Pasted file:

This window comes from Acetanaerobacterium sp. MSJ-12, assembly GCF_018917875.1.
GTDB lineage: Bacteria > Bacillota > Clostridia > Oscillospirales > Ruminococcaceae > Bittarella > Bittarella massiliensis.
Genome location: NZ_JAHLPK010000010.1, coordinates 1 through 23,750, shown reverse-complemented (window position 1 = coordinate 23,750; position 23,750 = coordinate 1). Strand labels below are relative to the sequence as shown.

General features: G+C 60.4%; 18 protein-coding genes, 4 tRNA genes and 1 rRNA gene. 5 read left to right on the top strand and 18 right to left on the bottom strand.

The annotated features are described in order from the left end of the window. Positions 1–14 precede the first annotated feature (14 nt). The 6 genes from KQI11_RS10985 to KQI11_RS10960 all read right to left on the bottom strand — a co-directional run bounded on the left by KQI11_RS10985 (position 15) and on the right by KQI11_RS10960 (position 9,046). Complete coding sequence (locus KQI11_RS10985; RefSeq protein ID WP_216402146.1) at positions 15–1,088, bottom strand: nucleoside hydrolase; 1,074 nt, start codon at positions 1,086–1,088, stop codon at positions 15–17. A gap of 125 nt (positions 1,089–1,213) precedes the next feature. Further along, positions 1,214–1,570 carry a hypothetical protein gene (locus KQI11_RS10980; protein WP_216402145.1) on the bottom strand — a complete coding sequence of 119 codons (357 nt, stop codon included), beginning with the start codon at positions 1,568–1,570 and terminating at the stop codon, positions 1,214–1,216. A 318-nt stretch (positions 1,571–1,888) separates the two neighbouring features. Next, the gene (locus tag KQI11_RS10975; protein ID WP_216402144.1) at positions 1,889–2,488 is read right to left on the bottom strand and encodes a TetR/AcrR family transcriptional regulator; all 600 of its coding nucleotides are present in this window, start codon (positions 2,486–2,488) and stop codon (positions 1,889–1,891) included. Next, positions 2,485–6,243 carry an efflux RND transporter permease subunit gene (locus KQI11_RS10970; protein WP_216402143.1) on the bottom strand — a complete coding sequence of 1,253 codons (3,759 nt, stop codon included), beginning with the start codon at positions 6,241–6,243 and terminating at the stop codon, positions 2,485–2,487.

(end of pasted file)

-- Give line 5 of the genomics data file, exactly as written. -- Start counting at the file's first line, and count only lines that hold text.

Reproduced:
The annotated features are described in order from the left end of the window. Positions 1–14 precede the first annotated feature (14 nt). The 6 genes from KQI11_RS10985 to KQI11_RS10960 all read right to left on the bottom strand — a co-directional run bounded on the left by KQI11_RS10985 (position 15) and on the right by KQI11_RS10960 (position 9,046). Complete coding sequence (locus KQI11_RS10985; RefSeq protein ID WP_216402146.1) at positions 15–1,088, bottom strand: nucleoside hydrolase; 1,074 nt, start codon at positions 1,086–1,088, stop codon at positions 15–17. A gap of 125 nt (positions 1,089–1,213) precedes the next feature. Further along, positions 1,214–1,570 carry a hypothetical protein gene (locus KQI11_RS10980; protein WP_216402145.1) on the bottom strand — a complete coding sequence of 119 codons (357 nt, stop codon included), beginning with the start codon at positions 1,568–1,570 and terminating at the stop codon, positions 1,214–1,216. A 318-nt stretch (positions 1,571–1,888) separates the two neighbouring features. Next, the gene (locus tag KQI11_RS10975; protein ID WP_216402144.1) at positions 1,889–2,488 is read right to left on the bottom strand and encodes a TetR/AcrR family transcriptional regulator; all 600 of its coding nucleotides are present in this window, start codon (positions 2,486–2,488) and stop codon (positions 1,889–1,891) included. Next, positions 2,485–6,243 carry an efflux RND transporter permease subunit gene (locus KQI11_RS10970; protein WP_216402143.1) on the bottom strand — a complete coding sequence of 1,253 codons (3,759 nt, stop codon included), beginning with the start codon at positions 6,241–6,243 and terminating at the stop codon, positions 2,485–2,487.